The concept of Work-life balance is evolving to work-life synergy as today’s workforce look to feel supported, engaged and meaningful. For this reason, businesses now have to make more of an effort to ensure the well-being of their employees. But according to a new report from 15Five, only 41% of managers check in on the well-being of their employees regularly.
Why is this important? Because moving forward supporting the whole employee will become part of the ecosystem. With proper implementation, it will benefit both the employees and the company by improving productivity and retention rates. According to 15Five, having a human-centric culture in your organization significantly increases the performance of your employees.
For small businesses competing against large companies with hiring, adopting a human-centric culture is a great recruiting and retention tool. Especially in one of the strongest markets for workers in decades.
In the emailed press release and report 15Five offers great insights into the workplace of the future. Titled, “The Next Generation Workplace” the report highlights the links between employees and their managers along with professional development.
The co-founder and Chief Culture Officer of 15Five, Shane Metcalf, explains how research in psychology and human development supports this evolution.
Metcalf says, “Employees are indeed human beings who are driven to grow, develop, and fulfill a greater purpose. They have complex internal worlds and when managers and leaders address the hidden aspects of their experience, like values, beliefs, mindsets, and emotional well-being, we will see a major leap forward in how people achieve their potential at work, and the levels of success that businesses achieve as a result.”
The data for the report comes from a survey of 1,000 full-time U.S. workers and 500 U.S. managers. The goal of the survey is to gather insights into the landscape of today’s workplace. To that end, 15Five asked questions to help it understand the support requirements of employees. As well as their relationships with their leaders and their future plans.
Employee Check-Ins are Key
The report says, “Miserable people don’t make good employees.” If you can figure out why this is so, the overall culture of your business will improve.
In the survey, 90% of employees say they perform better when their company supports their emotional wellness. Managers also agree, to the tune of 94%, emotional wellness reports are just as important as job performance reports.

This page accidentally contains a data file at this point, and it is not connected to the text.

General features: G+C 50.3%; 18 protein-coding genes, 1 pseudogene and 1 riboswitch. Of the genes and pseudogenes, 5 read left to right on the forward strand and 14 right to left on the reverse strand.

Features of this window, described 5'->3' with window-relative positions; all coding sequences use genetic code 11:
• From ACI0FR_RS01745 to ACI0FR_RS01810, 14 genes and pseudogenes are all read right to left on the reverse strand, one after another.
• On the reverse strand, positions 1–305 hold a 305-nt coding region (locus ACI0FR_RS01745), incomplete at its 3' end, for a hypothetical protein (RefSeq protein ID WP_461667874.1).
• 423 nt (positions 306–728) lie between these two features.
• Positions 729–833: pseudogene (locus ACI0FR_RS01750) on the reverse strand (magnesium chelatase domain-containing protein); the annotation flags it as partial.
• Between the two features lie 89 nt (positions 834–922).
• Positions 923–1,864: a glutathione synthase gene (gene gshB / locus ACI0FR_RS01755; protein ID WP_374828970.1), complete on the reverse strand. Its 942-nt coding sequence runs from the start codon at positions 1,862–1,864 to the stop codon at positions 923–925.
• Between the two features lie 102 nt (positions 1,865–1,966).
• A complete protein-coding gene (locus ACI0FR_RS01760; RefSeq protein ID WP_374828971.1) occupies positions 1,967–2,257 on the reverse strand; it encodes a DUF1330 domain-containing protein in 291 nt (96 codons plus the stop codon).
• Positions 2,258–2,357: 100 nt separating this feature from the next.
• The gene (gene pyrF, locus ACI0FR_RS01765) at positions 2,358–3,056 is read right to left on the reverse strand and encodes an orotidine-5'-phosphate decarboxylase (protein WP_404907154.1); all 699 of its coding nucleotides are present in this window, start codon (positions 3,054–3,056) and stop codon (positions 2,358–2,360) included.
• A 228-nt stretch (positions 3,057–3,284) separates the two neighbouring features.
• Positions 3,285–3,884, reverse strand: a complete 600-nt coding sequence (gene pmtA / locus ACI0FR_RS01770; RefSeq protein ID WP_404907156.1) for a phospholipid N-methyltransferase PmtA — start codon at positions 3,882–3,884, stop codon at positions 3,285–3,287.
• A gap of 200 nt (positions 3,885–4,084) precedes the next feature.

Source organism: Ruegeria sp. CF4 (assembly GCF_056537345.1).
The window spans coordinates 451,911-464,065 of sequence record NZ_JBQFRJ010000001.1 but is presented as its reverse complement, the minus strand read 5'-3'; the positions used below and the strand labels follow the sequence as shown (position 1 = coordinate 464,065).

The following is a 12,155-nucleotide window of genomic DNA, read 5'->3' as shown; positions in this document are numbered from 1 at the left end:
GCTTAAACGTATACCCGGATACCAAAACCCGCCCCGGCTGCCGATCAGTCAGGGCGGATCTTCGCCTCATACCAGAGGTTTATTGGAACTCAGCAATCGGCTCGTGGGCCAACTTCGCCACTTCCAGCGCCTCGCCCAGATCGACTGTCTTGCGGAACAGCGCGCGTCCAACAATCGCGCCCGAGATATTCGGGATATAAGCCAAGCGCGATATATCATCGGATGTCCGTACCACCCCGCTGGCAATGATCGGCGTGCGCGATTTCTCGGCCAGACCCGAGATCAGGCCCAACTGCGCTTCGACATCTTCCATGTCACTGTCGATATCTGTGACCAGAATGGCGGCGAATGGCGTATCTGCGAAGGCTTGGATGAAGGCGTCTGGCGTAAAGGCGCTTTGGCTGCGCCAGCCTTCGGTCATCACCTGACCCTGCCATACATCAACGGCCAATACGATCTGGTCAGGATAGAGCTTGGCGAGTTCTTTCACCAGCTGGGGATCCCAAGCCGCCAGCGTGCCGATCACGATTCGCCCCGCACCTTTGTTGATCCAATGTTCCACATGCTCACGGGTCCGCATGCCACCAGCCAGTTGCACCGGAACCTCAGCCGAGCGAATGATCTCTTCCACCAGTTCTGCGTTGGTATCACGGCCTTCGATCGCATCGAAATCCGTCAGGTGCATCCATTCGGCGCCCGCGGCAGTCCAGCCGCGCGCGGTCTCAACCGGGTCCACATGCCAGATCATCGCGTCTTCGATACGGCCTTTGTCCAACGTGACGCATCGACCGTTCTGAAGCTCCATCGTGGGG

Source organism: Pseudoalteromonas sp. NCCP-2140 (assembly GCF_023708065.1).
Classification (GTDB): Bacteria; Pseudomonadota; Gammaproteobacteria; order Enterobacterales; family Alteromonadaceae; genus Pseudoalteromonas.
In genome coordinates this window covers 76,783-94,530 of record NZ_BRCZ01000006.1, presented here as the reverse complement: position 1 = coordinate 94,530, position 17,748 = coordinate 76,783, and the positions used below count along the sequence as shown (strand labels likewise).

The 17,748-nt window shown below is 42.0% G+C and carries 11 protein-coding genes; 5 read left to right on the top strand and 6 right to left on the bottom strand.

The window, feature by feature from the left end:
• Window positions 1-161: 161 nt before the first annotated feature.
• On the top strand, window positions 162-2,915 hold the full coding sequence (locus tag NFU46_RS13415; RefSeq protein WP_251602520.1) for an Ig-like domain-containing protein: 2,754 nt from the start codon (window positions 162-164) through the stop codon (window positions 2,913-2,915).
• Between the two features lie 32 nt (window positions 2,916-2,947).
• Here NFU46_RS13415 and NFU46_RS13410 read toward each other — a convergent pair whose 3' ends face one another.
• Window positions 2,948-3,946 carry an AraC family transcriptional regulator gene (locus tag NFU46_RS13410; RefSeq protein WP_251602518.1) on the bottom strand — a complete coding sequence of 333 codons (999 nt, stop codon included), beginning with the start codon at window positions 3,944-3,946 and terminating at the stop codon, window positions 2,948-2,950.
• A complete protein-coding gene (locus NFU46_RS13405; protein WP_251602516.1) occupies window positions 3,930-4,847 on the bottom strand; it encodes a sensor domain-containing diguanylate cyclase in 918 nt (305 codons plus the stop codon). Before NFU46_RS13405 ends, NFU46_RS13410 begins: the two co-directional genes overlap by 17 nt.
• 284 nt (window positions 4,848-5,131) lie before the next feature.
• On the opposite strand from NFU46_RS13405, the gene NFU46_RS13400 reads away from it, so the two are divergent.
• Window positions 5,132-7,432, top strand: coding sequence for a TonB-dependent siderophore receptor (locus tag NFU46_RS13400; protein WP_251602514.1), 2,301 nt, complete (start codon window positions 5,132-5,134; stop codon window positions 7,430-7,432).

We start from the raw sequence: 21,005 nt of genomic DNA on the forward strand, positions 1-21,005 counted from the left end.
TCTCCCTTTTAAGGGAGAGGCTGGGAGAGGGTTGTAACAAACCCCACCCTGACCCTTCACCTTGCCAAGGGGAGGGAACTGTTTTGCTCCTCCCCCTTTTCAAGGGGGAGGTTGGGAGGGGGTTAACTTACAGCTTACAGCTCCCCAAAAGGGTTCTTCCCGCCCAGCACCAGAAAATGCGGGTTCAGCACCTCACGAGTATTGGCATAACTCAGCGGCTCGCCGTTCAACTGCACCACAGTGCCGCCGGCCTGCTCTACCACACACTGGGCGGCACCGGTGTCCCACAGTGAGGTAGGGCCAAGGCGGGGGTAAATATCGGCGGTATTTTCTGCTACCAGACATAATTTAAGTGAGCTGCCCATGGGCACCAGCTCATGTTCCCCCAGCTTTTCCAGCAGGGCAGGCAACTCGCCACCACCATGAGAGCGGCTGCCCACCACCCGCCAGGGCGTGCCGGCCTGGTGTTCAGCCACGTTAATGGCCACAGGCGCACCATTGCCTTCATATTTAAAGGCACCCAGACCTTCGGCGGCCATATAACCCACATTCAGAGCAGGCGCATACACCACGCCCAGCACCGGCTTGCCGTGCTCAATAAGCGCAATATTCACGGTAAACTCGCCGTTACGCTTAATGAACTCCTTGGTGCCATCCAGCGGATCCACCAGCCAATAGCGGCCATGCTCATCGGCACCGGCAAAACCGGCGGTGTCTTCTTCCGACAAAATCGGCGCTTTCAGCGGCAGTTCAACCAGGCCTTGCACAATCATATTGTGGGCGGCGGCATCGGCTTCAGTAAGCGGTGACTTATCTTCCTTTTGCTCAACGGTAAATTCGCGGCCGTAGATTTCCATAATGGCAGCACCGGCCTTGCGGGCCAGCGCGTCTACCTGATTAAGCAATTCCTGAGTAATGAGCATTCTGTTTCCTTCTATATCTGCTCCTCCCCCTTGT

However, only 41% of managers make it a point to ask about emotional wellness in 1-on-1s. And more than 50% of employees have never brought up personal matters with their managers. But when an employee check-in program is in place, 43% of employees take advantage of it.
So, there seems to be a disconnect between the importance of emotional wellness and taking steps to improve conditions. And not surprisingly the change is coming from young employees.
Three in four of Gen Zers will ask for advice during a 1-on-1 meeting with their manager. But it goes all the way down to 23% for baby boomers. Accordingly, if there is a program in place 73% of Gen Zers will take advantage of it. Again, a noticeable smaller percentage of baby boomers (24%) will use the services if a company offers it.
The key is having regular manager-to-employee check-ins and 1-on-1s to create a culture of transparency and trust. Because the fewer of these meetings take place, the less trust there is. And the report says these meetings have to be treated as priorities.
Creating a Human-Centric Workplace
Take a look at the graph below to see how this approach benefits businesses. In the case of 15Five, it has delivered a high retention rate.
Metcalf says, “We have only had a handful of people leave in our eight-year history as a company, and it’s encouraging to see in these results that practices like check-ins and 1-on-1s significantly impact retention.”
Creating a workplace in which employees are happy takes effort. But once this is achieved, it keeps on delivering higher productivity levels, longer employee retention, recruitment and a better working environment for everyone in the organization.
This article, “Only 41% of Managers Check in on Employee Wellbeing Regularly, Do You?” was first published on Small Business Trends